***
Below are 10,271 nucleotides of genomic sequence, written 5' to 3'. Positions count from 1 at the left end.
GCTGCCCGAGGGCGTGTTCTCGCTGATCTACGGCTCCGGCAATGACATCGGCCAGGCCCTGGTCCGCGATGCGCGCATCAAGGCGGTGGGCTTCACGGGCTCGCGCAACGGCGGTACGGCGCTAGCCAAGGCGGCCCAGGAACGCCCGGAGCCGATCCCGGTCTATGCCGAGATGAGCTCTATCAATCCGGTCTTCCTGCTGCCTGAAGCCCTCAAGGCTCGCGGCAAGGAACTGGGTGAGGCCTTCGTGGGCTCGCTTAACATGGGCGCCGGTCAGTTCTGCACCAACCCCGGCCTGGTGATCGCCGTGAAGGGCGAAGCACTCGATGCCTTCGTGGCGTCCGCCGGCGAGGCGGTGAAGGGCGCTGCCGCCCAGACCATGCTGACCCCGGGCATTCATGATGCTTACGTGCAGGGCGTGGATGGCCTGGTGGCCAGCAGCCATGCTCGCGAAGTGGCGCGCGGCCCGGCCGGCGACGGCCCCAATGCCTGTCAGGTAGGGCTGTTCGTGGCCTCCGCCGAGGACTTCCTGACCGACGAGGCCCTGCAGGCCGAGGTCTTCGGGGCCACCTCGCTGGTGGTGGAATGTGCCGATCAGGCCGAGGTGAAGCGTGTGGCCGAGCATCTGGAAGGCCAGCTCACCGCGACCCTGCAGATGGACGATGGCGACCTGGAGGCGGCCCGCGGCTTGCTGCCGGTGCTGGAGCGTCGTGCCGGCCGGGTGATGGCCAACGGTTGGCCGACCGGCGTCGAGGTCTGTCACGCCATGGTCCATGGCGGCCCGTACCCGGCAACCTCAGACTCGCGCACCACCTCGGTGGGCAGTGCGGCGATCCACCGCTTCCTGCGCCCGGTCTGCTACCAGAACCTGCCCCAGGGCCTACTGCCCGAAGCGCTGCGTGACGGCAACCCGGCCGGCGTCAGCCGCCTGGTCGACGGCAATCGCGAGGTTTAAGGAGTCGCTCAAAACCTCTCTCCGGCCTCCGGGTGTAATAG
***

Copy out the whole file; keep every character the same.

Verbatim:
Below are 10,271 nucleotides of genomic sequence, written 5' to 3'. Positions count from 1 at the left end.
GCTGCCCGAGGGCGTGTTCTCGCTGATCTACGGCTCCGGCAATGACATCGGCCAGGCCCTGGTCCGCGATGCGCGCATCAAGGCGGTGGGCTTCACGGGCTCGCGCAACGGCGGTACGGCGCTAGCCAAGGCGGCCCAGGAACGCCCGGAGCCGATCCCGGTCTATGCCGAGATGAGCTCTATCAATCCGGTCTTCCTGCTGCCTGAAGCCCTCAAGGCTCGCGGCAAGGAACTGGGTGAGGCCTTCGTGGGCTCGCTTAACATGGGCGCCGGTCAGTTCTGCACCAACCCCGGCCTGGTGATCGCCGTGAAGGGCGAAGCACTCGATGCCTTCGTGGCGTCCGCCGGCGAGGCGGTGAAGGGCGCTGCCGCCCAGACCATGCTGACCCCGGGCATTCATGATGCTTACGTGCAGGGCGTGGATGGCCTGGTGGCCAGCAGCCATGCTCGCGAAGTGGCGCGCGGCCCGGCCGGCGACGGCCCCAATGCCTGTCAGGTAGGGCTGTTCGTGGCCTCCGCCGAGGACTTCCTGACCGACGAGGCCCTGCAGGCCGAGGTCTTCGGGGCCACCTCGCTGGTGGTGGAATGTGCCGATCAGGCCGAGGTGAAGCGTGTGGCCGAGCATCTGGAAGGCCAGCTCACCGCGACCCTGCAGATGGACGATGGCGACCTGGAGGCGGCCCGCGGCTTGCTGCCGGTGCTGGAGCGTCGTGCCGGCCGGGTGATGGCCAACGGTTGGCCGACCGGCGTCGAGGTCTGTCACGCCATGGTCCATGGCGGCCCGTACCCGGCAACCTCAGACTCGCGCACCACCTCGGTGGGCAGTGCGGCGATCCACCGCTTCCTGCGCCCGGTCTGCTACCAGAACCTGCCCCAGGGCCTACTGCCCGAAGCGCTGCGTGACGGCAACCCGGCCGGCGTCAGCCGCCTGGTCGACGGCAATCGCGAGGTTTAAGGAGTCGCTCAAAACCTCTCTCCGGCCTCCGGGTGTAATAG